Procopio (2011) begins her article with a rationale before introducing the activity. She says, “This assignment seeks to take advantage of that fertile ground, planting an interest in the communication field by exposing students to communication course offerings while honing their persuasive skills” (Procopio, 2011, p. 25). In this activity, students are assigned to make a short advertisement promoting a communication course of their choice and then upload it to YouTube for a grade. The students need to effectively use their persuasive techniques and audience analysis to convince the viewer to take that certain course and/or persuade them to look into communication as a major/minor. Procopio (2011) says that, “this assignment allows students to craft a persuasive message designed for a much larger audience of web viewers” (p. 26). With YouTube as the platform, the student can reach a massive audience instead of just a classroom. Procopio (2011) also says that it’s also very important to make sure that the students “persuasive appeals are targeted toward likely audience needs” (p. 26). This assignment requires the students to use the rhetorical appeals (ethos, pathos, and logos) to help them better understand that persuasion goes beyond one’s own opinion. Students can be assessed on “accuracy and quality of information about their chosen course, effective use of appeals to audience motivations, creativity, visual and audio quality, and compliance with assignment directions” (Procopio, 2011, p. 27).

I chose this source because it helped me better understand persuasion by putting myself in the place of someone who had to make a YouTube video that persuades their audience to agree with them. This also helped me put myself in the shoes of Shane Dawson when he makes his conspiracy videos, because the entire thing is just to persuade his audience to agree with him. This source relates closely to the sources in my “persuasion in YouTube” group because it talks about the persuasive tactics that were needed in these students YouTube videos in order to persuade their audience. The other sources in this group focus on the persuasive tactics in YouTube as well.

Quagliata, A. B. (2014). Move your audience to action: Using YouTube to teach persuasion. Communication Teacher, 28(3), 183-187. DOI:10.1080/17404622.2014.911336

Quagliata (2014) starts out with introducing Monroe’s Motivated Sequence (MMS) and explains why this tactic is useful when teaching students about persuasive writing instead of the informative writing that they’re used to. Quagliata begins by introducing MMS and then explains each step and its importance. He says that step one is where the student needs to grab the audience’s attention. Step two is where the student needs to introduce the problem using cognitive dissonance to create discomfort to the reader, then in step three give a solution to the problem to give the reader some satisfaction. Step four is where the student uses language that will help their reader visualize what life will be like after their plan is in place. Lastly, step five is where the student will deliver a message that will move their audience to action. In the rest of Quagliata’s article he introduces an activity that teachers can give their students that will get them to better understand this tactic, discuss it, and use it. In order to keep this teaching approach modern, he tasks his students with browsing YouTube for a commercial that uses these five steps to persuade its viewer instead of having his students read and analyze a speech. Quagliata (2014) says, “Most students do remarkably well at identifying a commercial that uses MMS and describing each step” (p. 186). Through first practicing identifying these steps in a YouTube video, the students end up writing higher graded, more persuasive speeches.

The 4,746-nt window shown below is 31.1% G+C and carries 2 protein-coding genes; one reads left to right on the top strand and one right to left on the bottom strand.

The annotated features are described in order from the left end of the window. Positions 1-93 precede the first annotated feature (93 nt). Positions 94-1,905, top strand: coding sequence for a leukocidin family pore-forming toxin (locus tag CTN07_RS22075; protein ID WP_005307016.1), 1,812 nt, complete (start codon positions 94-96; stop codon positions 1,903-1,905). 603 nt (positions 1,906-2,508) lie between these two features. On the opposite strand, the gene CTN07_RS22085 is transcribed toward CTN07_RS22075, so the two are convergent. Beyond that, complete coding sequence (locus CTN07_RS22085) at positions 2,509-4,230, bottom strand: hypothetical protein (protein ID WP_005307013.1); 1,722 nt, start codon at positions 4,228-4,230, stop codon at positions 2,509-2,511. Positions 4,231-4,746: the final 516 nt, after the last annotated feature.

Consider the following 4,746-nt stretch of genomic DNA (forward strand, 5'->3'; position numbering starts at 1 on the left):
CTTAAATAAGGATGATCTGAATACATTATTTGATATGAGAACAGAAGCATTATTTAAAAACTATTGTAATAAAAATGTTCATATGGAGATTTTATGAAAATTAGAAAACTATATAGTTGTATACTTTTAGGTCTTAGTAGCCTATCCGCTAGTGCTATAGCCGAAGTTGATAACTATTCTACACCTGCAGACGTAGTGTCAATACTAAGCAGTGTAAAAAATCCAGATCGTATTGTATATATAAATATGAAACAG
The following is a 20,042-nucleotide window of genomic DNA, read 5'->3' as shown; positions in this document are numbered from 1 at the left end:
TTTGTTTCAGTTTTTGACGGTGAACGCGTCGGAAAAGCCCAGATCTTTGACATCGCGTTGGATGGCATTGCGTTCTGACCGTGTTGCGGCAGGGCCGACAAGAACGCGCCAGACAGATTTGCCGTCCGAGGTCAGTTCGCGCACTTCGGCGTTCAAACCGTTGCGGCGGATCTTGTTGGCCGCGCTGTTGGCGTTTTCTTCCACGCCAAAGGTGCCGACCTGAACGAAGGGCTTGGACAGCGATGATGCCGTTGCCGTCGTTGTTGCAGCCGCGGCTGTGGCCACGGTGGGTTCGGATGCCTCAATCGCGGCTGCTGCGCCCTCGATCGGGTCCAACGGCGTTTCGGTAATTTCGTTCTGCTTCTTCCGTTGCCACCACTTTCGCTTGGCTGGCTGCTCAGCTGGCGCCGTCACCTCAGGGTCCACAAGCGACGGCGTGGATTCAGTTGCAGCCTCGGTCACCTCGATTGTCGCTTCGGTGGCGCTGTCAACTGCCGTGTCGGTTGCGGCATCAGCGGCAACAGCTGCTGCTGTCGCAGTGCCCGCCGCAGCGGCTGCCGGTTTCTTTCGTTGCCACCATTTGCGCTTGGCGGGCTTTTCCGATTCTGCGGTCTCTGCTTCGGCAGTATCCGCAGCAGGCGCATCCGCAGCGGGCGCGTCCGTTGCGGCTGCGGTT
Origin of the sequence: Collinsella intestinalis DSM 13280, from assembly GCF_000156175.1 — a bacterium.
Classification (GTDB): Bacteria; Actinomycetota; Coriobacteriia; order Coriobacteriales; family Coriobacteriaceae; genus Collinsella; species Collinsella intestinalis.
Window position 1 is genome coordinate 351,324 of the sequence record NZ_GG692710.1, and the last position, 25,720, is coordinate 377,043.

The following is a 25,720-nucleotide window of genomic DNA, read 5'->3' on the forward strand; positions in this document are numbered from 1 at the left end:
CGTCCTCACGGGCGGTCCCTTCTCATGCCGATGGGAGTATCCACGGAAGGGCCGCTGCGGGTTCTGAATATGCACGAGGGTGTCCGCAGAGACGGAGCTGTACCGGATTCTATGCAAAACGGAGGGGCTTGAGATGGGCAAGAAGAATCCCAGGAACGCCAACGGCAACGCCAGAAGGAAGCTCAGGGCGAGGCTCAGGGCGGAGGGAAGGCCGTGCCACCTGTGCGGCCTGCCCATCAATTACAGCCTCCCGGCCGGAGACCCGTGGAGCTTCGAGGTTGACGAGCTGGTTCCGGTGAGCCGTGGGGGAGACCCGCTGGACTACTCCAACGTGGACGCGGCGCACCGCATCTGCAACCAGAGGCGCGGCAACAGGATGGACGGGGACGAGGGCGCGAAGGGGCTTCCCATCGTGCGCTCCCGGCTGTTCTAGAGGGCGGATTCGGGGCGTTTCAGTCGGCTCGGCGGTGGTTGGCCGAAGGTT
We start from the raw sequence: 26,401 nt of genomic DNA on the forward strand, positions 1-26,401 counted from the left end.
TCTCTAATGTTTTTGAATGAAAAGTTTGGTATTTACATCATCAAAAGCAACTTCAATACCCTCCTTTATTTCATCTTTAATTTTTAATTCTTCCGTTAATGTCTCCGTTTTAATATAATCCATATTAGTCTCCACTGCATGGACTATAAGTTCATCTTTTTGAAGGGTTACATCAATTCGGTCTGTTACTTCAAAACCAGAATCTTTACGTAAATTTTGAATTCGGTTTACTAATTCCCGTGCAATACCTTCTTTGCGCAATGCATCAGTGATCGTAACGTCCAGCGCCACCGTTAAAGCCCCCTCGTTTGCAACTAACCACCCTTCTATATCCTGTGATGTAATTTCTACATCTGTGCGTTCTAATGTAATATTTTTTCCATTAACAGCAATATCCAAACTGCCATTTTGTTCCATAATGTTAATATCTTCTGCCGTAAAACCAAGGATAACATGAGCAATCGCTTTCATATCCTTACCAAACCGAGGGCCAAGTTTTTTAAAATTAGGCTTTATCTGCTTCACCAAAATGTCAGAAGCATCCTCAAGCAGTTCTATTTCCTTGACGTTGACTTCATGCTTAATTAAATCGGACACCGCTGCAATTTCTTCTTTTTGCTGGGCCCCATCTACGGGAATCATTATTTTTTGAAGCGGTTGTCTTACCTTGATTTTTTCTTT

I chose this source because it tied back to my topic in a way and helped me understand the persuasive technique MMS, which will help me analyze Shane Dawson’s persuasive techniques in his conspiracy videos. This source related to the other sources in the “persuasion in YouTube” group because all three used YouTube to analyze, use, and perfect persuasive strategies.

Simpson, K. E. (2008). Classic and modern propaganda in documentary film: Teaching the psychology of persuasion. Teaching of Psychology, 35(2), 103-108. DOI:10.1177/009862830803500208

In this article, Simpson (2008) used a new, innovated way to teach the psychology of persuasion. Simpson showed her students two film clips from two separate movies. She then used these to dig deep into and illustrate social psychological concepts in persuasion and propaganda. She first went into why she selected these specific films and then said that before she showed her students these films, she then made sure that the students completed assigned text readings and participated in an initial 80- min class session on the topic of persuasion. Simpson then discussed important distinctions in the psychology of persuasion. Simpson said, “In teaching persuasion, I generally hold two goals: to educate about basic concepts of influence and to heighten student awareness of persuasion tactics employed in society” (p. 104). Simpson goes on to discussing important distinctions and then ends the article with pointing out some concerns that the reader may have, such as the films being highly politicized.

I chose this source because it helped me better understand the psychology of persuasion. It also gave me a different way to learn the psychology of persuasion but putting a more modern spin on it. This will help me when looking into Shane Dawson’s videos because I can better understand the persuasion he uses. This source relates to the other sources in my “psychology of persuasion” group because they look into the psychological tactics used in persuasion and how to best persuade an audience.